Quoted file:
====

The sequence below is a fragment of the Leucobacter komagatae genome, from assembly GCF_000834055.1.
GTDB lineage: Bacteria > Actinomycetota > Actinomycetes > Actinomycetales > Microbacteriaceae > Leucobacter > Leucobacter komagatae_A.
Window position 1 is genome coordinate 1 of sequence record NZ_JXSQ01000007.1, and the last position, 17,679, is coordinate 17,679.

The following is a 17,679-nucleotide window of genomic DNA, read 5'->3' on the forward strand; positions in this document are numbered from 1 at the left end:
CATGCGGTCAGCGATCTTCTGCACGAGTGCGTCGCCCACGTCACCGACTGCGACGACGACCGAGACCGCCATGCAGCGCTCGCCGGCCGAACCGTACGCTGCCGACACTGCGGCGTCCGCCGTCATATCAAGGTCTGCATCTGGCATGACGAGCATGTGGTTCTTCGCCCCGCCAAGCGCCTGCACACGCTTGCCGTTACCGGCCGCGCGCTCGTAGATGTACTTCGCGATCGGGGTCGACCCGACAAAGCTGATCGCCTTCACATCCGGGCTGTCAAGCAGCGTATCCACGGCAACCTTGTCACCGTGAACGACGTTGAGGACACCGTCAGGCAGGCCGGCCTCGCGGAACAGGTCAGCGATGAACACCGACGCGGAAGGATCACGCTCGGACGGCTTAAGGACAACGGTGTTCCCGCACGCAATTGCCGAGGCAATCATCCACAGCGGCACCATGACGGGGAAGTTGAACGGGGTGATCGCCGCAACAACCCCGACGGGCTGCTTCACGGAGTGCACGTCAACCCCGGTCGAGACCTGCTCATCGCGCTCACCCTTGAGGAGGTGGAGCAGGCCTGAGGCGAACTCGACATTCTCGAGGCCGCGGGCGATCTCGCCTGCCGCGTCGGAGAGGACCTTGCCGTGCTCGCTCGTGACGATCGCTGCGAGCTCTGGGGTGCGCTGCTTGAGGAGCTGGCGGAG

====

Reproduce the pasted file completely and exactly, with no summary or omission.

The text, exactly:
The sequence below is a fragment of the Leucobacter komagatae genome, from assembly GCF_000834055.1.
GTDB lineage: Bacteria > Actinomycetota > Actinomycetes > Actinomycetales > Microbacteriaceae > Leucobacter > Leucobacter komagatae_A.
Window position 1 is genome coordinate 1 of sequence record NZ_JXSQ01000007.1, and the last position, 17,679, is coordinate 17,679.

The following is a 17,679-nucleotide window of genomic DNA, read 5'->3' on the forward strand; positions in this document are numbered from 1 at the left end:
CATGCGGTCAGCGATCTTCTGCACGAGTGCGTCGCCCACGTCACCGACTGCGACGACGACCGAGACCGCCATGCAGCGCTCGCCGGCCGAACCGTACGCTGCCGACACTGCGGCGTCCGCCGTCATATCAAGGTCTGCATCTGGCATGACGAGCATGTGGTTCTTCGCCCCGCCAAGCGCCTGCACACGCTTGCCGTTACCGGCCGCGCGCTCGTAGATGTACTTCGCGATCGGGGTCGACCCGACAAAGCTGATCGCCTTCACATCCGGGCTGTCAAGCAGCGTATCCACGGCAACCTTGTCACCGTGAACGACGTTGAGGACACCGTCAGGCAGGCCGGCCTCGCGGAACAGGTCAGCGATGAACACCGACGCGGAAGGATCACGCTCGGACGGCTTAAGGACAACGGTGTTCCCGCACGCAATTGCCGAGGCAATCATCCACAGCGGCACCATGACGGGGAAGTTGAACGGGGTGATCGCCGCAACAACCCCGACGGGCTGCTTCACGGAGTGCACGTCAACCCCGGTCGAGACCTGCTCATCGCGCTCACCCTTGAGGAGGTGGAGCAGGCCTGAGGCGAACTCGACATTCTCGAGGCCGCGGGCGATCTCGCCTGCCGCGTCGGAGAGGACCTTGCCGTGCTCGCTCGTGACGATCGCTGCGAGCTCTGGGGTGCGCTGCTTGAGGAGCTGGCGGAG